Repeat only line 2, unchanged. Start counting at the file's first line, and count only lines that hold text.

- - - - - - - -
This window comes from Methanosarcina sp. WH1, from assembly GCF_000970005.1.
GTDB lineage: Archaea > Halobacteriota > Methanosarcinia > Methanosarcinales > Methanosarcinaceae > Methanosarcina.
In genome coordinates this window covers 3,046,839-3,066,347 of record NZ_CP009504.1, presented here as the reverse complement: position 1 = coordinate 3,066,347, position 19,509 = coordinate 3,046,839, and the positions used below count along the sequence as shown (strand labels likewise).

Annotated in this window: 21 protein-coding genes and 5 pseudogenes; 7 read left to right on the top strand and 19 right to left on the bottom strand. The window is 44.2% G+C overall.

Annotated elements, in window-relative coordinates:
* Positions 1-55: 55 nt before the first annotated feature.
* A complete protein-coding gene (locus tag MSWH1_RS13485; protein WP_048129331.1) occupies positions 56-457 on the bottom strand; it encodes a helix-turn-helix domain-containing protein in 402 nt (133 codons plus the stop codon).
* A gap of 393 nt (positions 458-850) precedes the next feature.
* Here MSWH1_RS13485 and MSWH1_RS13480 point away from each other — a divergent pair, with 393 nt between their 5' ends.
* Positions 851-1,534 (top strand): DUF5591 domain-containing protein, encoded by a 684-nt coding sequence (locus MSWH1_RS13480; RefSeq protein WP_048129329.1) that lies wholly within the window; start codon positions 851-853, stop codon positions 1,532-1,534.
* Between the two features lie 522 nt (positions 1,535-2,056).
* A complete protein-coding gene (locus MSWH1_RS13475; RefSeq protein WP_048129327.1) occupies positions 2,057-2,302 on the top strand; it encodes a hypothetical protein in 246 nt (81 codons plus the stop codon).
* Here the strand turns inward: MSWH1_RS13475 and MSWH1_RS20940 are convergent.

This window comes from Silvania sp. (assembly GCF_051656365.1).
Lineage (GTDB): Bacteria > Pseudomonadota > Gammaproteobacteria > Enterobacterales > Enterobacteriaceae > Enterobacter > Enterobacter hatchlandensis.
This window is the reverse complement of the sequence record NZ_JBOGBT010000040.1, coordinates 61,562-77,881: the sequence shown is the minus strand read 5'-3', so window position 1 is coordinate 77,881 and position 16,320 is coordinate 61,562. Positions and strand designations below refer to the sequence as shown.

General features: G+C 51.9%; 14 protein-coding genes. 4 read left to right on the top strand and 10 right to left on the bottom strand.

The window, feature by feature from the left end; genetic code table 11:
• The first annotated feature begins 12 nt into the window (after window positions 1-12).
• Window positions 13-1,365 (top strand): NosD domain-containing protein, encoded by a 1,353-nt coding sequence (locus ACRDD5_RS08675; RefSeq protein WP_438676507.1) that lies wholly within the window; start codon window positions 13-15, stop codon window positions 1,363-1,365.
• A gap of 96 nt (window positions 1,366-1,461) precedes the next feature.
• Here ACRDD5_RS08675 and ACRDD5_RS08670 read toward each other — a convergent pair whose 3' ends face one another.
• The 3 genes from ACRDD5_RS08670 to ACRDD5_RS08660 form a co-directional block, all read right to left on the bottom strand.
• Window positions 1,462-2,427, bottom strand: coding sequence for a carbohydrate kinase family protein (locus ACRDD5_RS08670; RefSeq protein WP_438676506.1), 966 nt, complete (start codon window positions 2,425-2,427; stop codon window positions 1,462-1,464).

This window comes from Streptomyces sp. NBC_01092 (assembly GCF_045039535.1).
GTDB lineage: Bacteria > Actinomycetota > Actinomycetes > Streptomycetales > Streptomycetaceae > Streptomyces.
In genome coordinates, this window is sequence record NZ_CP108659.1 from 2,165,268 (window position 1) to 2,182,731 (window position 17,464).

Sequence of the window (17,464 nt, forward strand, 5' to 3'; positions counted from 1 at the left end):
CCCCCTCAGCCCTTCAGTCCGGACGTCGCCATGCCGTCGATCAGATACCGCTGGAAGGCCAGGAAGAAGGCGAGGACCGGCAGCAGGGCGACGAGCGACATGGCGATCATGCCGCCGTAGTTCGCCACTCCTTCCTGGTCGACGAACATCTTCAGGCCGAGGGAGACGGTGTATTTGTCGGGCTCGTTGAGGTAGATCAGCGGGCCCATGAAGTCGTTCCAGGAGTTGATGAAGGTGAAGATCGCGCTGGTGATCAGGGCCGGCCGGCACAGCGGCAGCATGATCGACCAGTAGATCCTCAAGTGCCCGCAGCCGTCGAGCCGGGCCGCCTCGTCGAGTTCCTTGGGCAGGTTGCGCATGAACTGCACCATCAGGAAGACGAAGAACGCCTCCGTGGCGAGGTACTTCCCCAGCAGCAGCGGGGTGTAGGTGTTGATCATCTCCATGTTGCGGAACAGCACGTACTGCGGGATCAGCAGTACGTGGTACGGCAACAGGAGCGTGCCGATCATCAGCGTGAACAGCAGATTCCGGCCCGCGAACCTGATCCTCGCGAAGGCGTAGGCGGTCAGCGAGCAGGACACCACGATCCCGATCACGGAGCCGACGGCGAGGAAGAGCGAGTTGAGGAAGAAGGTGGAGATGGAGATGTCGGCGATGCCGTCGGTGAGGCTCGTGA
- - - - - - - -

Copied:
GTDB lineage: Archaea > Halobacteriota > Methanosarcinia > Methanosarcinales > Methanosarcinaceae > Methanosarcina.